Exactly 195 years ago this month, Stephen Decatur raised a glass in a Norfolk, Va., parlor room and delivered a now famous toast that's commonly distilled to, "My country, right or wrong."
His original words were even less ambivalent and more patriotic than that: "Our country! In her intercourse with foreign nations, may she always be in the right; but our country, right or wrong."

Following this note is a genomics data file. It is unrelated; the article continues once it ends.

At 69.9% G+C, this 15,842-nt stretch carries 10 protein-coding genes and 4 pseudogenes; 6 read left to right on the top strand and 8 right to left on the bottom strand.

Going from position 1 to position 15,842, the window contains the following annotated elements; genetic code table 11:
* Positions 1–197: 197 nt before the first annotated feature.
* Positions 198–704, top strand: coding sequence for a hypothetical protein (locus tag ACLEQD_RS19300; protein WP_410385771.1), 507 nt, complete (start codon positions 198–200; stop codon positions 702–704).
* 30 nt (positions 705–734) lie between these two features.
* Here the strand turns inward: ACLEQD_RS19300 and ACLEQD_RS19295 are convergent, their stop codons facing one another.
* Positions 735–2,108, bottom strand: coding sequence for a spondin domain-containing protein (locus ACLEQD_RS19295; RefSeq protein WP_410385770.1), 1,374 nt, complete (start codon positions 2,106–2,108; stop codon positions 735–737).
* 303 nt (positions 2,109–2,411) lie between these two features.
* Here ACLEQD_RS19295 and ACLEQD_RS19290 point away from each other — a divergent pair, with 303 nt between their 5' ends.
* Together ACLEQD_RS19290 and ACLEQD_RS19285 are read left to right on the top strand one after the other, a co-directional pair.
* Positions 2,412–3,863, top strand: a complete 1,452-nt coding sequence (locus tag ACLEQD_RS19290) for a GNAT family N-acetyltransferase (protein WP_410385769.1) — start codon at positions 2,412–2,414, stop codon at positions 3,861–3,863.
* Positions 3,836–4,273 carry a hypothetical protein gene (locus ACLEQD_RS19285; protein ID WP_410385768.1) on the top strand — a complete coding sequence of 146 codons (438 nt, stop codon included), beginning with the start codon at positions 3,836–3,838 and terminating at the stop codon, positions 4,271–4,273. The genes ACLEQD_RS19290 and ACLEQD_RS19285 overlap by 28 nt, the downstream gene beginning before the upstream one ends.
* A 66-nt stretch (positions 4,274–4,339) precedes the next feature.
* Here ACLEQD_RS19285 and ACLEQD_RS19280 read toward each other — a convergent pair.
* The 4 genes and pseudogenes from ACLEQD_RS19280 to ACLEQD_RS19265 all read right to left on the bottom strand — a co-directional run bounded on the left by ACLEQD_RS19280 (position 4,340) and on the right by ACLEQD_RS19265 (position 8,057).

He meant that we should always want America to be on the moral high ground; however, even in error, her intentions are good. An early leader of the American Navy, he was the undisputed hero of two Barbary Coast Wars, served in the War of 1812 and was navy commissioner from 1816 to 1820, when he died. When he said those words about America, he was speaking from experience, having given so much to what was then still a nascent country.
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